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Martin Luther King, Jr. - Public Speaking

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Letter from Bent Ostergaard to MLK

Bent Ostergaard, a member of Amnesty International, informs Dr. King that his receipt of the Nobel Peace Prize served as a great pleasure for the Danish people. The Danish section of Amnesty International requests Dr. King's appearance during his travel to Europe. Mr. Ostergaard notifies Dr. King that his expenses will be covered and they would like to give him a tour of the public institutions in Denmark.

Letter from Bent Ostergaard to MLK

Mr. Ostergaard, a representative of the Danish section of Amnesty International, invites Dr. King to speak publically at a Copenhagen Cathedral. He also invites Dr. King to participate in a local tour to bear witness schools and various social institutions. The document concludes with an additional letter addressed to Dr. King's assistant Miss D. McDonald.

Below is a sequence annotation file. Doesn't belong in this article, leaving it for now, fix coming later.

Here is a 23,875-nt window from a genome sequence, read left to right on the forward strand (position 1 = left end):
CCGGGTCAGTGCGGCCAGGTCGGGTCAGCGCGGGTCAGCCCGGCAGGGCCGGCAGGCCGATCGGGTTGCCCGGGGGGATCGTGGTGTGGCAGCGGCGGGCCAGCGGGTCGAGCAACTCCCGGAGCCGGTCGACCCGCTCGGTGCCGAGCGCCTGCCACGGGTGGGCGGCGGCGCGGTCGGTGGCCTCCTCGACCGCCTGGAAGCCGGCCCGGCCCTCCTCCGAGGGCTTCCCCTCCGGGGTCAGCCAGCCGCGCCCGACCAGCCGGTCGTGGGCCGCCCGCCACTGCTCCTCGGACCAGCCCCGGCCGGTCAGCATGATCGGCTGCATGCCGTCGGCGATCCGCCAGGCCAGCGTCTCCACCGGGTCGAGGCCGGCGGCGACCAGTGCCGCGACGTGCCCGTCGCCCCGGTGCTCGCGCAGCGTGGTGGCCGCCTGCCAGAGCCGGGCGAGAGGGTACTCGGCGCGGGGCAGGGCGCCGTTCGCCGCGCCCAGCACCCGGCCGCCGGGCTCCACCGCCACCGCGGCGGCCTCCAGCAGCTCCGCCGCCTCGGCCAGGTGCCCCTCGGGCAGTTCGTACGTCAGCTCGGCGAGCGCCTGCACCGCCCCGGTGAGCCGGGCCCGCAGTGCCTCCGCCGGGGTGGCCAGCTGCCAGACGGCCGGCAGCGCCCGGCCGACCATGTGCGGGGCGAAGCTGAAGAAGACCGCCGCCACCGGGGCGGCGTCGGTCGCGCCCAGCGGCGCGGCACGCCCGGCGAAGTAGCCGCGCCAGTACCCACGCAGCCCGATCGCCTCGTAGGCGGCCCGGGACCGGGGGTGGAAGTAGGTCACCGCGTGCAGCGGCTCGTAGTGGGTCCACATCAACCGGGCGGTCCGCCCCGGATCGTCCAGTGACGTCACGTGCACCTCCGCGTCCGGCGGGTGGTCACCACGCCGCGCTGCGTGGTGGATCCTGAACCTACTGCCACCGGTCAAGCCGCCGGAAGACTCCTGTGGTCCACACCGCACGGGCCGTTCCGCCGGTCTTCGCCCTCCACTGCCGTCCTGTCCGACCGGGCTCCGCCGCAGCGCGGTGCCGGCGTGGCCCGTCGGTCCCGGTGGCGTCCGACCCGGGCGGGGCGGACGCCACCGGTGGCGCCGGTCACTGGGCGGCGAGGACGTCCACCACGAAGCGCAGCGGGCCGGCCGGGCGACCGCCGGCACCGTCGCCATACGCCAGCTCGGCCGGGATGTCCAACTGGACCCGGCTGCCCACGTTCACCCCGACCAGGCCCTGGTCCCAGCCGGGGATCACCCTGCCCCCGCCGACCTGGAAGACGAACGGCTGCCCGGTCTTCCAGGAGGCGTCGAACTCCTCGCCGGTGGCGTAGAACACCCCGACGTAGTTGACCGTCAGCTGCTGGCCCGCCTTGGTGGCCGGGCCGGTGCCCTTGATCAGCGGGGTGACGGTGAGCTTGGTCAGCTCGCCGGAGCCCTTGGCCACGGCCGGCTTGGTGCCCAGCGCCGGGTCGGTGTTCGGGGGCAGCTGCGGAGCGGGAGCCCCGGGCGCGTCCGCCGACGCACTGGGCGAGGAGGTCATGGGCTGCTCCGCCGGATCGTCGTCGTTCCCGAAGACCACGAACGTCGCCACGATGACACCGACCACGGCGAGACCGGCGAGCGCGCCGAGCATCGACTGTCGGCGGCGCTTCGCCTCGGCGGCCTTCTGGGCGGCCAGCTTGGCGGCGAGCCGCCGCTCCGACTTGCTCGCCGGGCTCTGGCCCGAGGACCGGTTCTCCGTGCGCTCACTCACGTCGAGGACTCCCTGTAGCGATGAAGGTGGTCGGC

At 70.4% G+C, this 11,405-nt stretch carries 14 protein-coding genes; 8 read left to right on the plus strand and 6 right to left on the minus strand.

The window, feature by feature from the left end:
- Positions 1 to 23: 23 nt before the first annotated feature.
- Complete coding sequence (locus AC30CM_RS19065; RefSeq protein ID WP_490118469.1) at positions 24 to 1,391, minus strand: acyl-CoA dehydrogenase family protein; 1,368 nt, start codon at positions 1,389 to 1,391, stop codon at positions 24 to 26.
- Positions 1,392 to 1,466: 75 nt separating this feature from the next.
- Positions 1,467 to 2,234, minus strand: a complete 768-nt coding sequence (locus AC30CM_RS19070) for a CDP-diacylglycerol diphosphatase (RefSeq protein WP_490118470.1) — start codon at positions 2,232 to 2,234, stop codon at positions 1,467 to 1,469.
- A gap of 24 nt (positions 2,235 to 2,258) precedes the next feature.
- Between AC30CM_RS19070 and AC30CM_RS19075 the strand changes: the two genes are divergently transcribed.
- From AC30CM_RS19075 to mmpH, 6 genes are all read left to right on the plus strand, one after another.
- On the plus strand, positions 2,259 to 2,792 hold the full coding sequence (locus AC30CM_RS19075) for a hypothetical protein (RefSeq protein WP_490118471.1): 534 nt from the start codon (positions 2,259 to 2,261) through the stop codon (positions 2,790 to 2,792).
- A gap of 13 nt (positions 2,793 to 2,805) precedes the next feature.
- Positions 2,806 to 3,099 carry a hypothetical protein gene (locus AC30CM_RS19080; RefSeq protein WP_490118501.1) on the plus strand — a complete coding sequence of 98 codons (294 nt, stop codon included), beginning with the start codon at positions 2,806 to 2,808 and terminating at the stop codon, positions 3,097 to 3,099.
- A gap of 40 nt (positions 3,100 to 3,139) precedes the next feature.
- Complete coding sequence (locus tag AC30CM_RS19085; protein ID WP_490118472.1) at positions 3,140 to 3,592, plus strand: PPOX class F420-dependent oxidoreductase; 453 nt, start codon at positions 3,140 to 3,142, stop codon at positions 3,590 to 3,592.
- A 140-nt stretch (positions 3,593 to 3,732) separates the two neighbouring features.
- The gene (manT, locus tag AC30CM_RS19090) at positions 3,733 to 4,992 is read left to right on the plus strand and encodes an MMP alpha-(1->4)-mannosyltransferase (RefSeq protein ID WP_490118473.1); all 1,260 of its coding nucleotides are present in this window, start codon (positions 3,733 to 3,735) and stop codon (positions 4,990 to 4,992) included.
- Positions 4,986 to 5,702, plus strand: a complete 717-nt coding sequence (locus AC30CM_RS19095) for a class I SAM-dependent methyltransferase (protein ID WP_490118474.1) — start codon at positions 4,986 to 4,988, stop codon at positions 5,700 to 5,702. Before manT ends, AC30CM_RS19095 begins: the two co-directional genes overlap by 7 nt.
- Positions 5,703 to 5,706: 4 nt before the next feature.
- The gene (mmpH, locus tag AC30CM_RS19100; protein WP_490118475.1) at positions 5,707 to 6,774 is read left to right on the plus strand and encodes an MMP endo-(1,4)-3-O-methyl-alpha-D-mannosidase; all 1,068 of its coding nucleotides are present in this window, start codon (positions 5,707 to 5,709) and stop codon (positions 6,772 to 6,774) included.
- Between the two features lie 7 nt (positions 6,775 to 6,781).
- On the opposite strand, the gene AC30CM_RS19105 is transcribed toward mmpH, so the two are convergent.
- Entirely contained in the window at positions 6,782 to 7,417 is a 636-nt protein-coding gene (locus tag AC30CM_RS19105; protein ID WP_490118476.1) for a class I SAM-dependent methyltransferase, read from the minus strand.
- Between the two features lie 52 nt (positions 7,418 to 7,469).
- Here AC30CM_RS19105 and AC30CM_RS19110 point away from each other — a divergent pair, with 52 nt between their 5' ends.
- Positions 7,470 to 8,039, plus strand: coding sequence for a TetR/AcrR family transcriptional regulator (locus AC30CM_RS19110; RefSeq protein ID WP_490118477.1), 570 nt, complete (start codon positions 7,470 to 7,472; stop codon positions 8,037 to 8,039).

Letter from Bernice Lind to MLK

On behalf of the First Methodist Church in Santa Monica, California, Bernice Lind requests a copy of a speech Dr. King gave at the local Civic Auditorium.

Letter from Bertha Nichols to MLK

Dr. King is extended an invitation to deliver the keynote address for the 70th birthday of E. Washington Rhodes, Publisher of the Philadelphia Tribune. The Philadelphia Tribune is one of the nation's oldest bi-weekly Negro newspapers and Rhodes is a well-known staunch advocate for justice. Bertha Nichols, Secretary-Treasurer of the newspaper, asks Dr. King to make a special address in honor of Rhodes.

Letter from Berwyn Jones to MLK